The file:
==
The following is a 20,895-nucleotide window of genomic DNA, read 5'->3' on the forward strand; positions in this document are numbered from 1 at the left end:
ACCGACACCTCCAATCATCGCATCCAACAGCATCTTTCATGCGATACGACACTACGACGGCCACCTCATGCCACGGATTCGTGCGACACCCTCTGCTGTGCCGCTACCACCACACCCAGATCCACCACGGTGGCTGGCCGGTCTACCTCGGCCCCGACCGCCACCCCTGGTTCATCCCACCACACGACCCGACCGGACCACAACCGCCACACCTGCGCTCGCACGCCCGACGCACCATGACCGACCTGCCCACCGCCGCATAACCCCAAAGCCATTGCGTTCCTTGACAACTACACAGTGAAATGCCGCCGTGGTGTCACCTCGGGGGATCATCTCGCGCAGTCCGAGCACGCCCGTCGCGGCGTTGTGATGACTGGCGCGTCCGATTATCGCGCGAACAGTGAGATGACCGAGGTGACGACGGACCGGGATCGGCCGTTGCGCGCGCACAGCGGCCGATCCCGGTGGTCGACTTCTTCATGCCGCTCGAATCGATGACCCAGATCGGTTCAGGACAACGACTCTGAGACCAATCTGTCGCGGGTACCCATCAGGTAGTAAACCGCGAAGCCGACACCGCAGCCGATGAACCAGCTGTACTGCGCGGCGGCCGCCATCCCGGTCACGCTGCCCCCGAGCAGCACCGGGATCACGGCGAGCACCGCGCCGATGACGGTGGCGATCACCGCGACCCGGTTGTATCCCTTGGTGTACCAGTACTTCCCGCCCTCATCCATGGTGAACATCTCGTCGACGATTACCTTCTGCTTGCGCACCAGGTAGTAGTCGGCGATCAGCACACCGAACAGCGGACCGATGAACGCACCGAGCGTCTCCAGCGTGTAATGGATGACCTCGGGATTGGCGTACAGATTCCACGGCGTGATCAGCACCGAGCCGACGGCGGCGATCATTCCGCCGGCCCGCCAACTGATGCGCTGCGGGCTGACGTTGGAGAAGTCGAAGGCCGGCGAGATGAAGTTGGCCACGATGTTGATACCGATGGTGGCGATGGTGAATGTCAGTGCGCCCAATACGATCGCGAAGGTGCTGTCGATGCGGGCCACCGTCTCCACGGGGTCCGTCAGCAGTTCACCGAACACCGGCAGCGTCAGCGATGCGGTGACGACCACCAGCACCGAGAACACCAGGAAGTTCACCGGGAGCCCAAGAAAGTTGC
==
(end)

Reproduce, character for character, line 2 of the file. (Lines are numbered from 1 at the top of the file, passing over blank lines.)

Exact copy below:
ACCGACACCTCCAATCATCGCATCCAACAGCATCTTTCATGCGATACGACACTACGACGGCCACCTCATGCCACGGATTCGTGCGACACCCTCTGCTGTGCCGCTACCACCACACCCAGATCCACCACGGTGGCTGGCCGGTCTACCTCGGCCCCGACCGCCACCCCTGGTTCATCCCACCACACGACCCGACCGGACCACAACCGCCACACCTGCGCTCGCACGCCCGACGCACCATGACCGACCTGCCCACCGCCGCATAACCCCAAAGCCATTGCGTTCCTTGACAACTACACAGTGAAATGCCGCCGTGGTGTCACCTCGGGGGATCATCTCGCGCAGTCCGAGCACGCCCGTCGCGGCGTTGTGATGACTGGCGCGTCCGATTATCGCGCGAACAGTGAGATGACCGAGGTGACGACGGACCGGGATCGGCCGTTGCGCGCGCACAGCGGCCGATCCCGGTGGTCGACTTCTTCATGCCGCTCGAATCGATGACCCAGATCGGTTCAGGACAACGACTCTGAGACCAATCTGTCGCGGGTACCCATCAGGTAGTAAACCGCGAAGCCGACACCGCAGCCGATGAACCAGCTGTACTGCGCGGCGGCCGCCATCCCGGTCACGCTGCCCCCGAGCAGCACCGGGATCACGGCGAGCACCGCGCCGATGACGGTGGCGATCACCGCGACCCGGTTGTATCCCTTGGTGTACCAGTACTTCCCGCCCTCATCCATGGTGAACATCTCGTCGACGATTACCTTCTGCTTGCGCACCAGGTAGTAGTCGGCGATCAGCACACCGAACAGCGGACCGATGAACGCACCGAGCGTCTCCAGCGTGTAATGGATGACCTCGGGATTGGCGTACAGATTCCACGGCGTGATCAGCACCGAGCCGACGGCGGCGATCATTCCGCCGGCCCGCCAACTGATGCGCTGCGGGCTGACGTTGGAGAAGTCGAAGGCCGGCGAGATGAAGTTGGCCACGATGTTGATACCGATGGTGGCGATGGTGAATGTCAGTGCGCCCAATACGATCGCGAAGGTGCTGTCGATGCGGGCCACCGTCTCCACGGGGTCCGTCAGCAGTTCACCGAACACCGGCAGCGTCAGCGATGCGGTGACGACCACCAGCACCGAGAACACCAGGAAGTTCACCGGGAGCCCAAGAAAGTTGC